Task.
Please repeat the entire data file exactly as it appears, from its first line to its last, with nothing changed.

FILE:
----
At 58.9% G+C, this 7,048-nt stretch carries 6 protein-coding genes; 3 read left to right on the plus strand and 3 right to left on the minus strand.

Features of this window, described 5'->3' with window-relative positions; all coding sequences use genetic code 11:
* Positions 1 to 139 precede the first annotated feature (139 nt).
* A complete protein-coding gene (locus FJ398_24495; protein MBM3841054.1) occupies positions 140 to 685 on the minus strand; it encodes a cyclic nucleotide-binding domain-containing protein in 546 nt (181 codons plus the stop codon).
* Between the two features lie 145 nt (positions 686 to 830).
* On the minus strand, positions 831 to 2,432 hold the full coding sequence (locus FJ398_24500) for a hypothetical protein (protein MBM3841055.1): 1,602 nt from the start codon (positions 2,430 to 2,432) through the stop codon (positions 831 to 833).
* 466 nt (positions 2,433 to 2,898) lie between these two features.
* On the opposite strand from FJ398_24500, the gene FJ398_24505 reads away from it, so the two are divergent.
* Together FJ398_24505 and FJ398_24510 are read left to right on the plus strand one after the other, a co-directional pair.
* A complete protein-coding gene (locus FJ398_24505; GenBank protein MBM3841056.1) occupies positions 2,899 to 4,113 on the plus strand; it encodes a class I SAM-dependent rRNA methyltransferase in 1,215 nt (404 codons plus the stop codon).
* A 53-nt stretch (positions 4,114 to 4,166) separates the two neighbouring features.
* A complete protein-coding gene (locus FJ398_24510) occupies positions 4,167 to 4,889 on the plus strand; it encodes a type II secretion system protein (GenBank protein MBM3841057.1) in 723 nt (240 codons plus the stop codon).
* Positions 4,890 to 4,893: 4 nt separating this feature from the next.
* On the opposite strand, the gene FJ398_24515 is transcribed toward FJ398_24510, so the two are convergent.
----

At 58.9% G+C, this 7,048-nt stretch carries 6 protein-coding genes; 3 read left to right on the plus strand and 3 right to left on the minus strand.

Features of this window, described 5'->3' with window-relative positions; all coding sequences use genetic code 11:
* Positions 1 to 139 precede the first annotated feature (139 nt).
* A complete protein-coding gene (locus FJ398_24495; protein MBM3841054.1) occupies positions 140 to 685 on the minus strand; it encodes a cyclic nucleotide-binding domain-containing protein in 546 nt (181 codons plus the stop codon).
* Between the two features lie 145 nt (positions 686 to 830).
* On the minus strand, positions 831 to 2,432 hold the full coding sequence (locus FJ398_24500) for a hypothetical protein (protein MBM3841055.1): 1,602 nt from the start codon (positions 2,430 to 2,432) through the stop codon (positions 831 to 833).
* 466 nt (positions 2,433 to 2,898) lie between these two features.
* On the opposite strand from FJ398_24500, the gene FJ398_24505 reads away from it, so the two are divergent.
* Together FJ398_24505 and FJ398_24510 are read left to right on the plus strand one after the other, a co-directional pair.
* A complete protein-coding gene (locus FJ398_24505; GenBank protein MBM3841056.1) occupies positions 2,899 to 4,113 on the plus strand; it encodes a class I SAM-dependent rRNA methyltransferase in 1,215 nt (404 codons plus the stop codon).
* A 53-nt stretch (positions 4,114 to 4,166) separates the two neighbouring features.
* A complete protein-coding gene (locus FJ398_24510) occupies positions 4,167 to 4,889 on the plus strand; it encodes a type II secretion system protein (GenBank protein MBM3841057.1) in 723 nt (240 codons plus the stop codon).
* Positions 4,890 to 4,893: 4 nt separating this feature from the next.
* On the opposite strand, the gene FJ398_24515 is transcribed toward FJ398_24510, so the two are convergent.